What if the child seems immature for kindergarten?

    Published: 06-16-2009
    Views: 18,591
    Parenting educator Dr. Rene Hackney talks about what if you child seems too immature for kindergarten.

    Rene Hackney

    Originally a full-time preschool teacher, Dr. Rene Hackney now holds a Master?s in school psychology and a PhD. in developmental psychology from George Mason University. She trained at the Developmental Clinic at Children?s National Medical Center and for the public schools, teaching in parenting programs at each. She has also acted as a consultant to several area preschools.

    For the last four years, Dr. Hackney has owned and lectured for Parenting Playgroups, Inc, a parenting resource center and preschool classroom in Alexandria Virginia. She has offered workshops to a wide

    range of parent, teacher and social work groups during this time.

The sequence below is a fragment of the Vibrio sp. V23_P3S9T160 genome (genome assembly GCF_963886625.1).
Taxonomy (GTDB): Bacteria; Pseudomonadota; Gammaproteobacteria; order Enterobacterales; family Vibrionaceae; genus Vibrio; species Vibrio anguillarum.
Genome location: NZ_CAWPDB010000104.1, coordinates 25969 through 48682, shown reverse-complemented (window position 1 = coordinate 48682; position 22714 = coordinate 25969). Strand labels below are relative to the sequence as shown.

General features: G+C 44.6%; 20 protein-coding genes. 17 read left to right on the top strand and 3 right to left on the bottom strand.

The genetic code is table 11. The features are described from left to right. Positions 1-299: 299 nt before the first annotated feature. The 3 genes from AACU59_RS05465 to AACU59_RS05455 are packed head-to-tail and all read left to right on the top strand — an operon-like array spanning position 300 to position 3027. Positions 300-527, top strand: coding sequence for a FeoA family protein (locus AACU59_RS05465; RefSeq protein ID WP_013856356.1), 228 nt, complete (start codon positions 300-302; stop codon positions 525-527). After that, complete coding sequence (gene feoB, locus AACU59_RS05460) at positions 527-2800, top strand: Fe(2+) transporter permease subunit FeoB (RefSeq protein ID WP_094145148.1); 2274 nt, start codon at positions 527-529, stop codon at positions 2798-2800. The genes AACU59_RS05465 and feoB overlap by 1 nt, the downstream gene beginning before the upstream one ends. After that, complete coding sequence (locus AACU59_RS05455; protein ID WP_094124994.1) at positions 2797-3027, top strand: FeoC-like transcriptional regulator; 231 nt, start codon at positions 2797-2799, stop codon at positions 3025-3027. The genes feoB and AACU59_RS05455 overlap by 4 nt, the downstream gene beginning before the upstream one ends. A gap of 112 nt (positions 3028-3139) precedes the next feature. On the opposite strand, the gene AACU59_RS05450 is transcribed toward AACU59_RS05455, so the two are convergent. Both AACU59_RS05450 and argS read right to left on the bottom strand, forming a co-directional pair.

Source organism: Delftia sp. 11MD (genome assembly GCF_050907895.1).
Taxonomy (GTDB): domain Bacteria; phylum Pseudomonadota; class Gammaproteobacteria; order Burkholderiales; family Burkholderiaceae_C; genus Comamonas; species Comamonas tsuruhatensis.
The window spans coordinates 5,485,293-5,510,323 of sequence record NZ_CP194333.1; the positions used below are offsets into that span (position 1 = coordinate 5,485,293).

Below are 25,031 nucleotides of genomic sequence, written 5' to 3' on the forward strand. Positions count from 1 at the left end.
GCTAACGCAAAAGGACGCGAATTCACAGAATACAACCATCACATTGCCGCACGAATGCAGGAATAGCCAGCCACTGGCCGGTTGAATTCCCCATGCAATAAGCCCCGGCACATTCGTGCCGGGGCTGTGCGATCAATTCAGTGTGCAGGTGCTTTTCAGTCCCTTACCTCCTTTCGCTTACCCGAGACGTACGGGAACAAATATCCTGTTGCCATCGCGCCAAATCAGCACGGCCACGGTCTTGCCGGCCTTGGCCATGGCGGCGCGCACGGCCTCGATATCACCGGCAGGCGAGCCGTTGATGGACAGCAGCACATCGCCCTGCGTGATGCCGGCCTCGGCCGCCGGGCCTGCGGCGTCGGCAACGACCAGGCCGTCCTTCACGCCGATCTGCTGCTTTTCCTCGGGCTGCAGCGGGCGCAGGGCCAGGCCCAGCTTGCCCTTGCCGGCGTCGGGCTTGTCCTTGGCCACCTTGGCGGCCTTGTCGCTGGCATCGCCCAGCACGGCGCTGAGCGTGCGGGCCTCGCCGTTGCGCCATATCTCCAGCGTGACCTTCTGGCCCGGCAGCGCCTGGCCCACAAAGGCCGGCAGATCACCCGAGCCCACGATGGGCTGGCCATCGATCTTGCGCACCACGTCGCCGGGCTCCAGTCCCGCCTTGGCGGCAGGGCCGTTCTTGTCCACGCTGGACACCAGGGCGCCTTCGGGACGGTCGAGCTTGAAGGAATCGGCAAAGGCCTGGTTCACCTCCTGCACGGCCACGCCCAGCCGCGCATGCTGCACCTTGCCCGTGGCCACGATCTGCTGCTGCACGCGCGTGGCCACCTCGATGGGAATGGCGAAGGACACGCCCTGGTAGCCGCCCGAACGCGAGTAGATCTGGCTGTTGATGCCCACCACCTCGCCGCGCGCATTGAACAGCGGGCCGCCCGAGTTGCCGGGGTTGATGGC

Workshop topics include eight hours on positive discipline techniques, five hours on early academic issues and common issues such as sibling rivalry and potty training. All workshops provide well researched lecture, in-class practice and open discussion time. Additionally she hosts a monthly parenting focused book club and fun play programs to introduce the preschool setting to young families.

    Dr. Hackney is married and has two young children of her own.

    Host: What if the child seems immature for kindergarten?

    Dr. Rene Hackney: Likely if the child is motivated and curious and ready for learning, it is good to send them on to kindergarten. If they are more emotionally immature or socially immature there is a lot that families and school can do to help that child along the way. Getting that child involved in social skills training groups; often the guidance counselor provides this for your child at the public school. Having them go on lots of play dates in the year leading up to kindergarten, so they get some practice at that. Having parents just actively coach them on social and emotional interactions, that can easily be done by just reading books about emotions or that involve emotions and having discussions with children, so they can learn about those things. Also, if a parent to actively teach turn taking, and sharing, and things like social entry, how to get in the ongoing play can be really beneficial for that child s maturity level.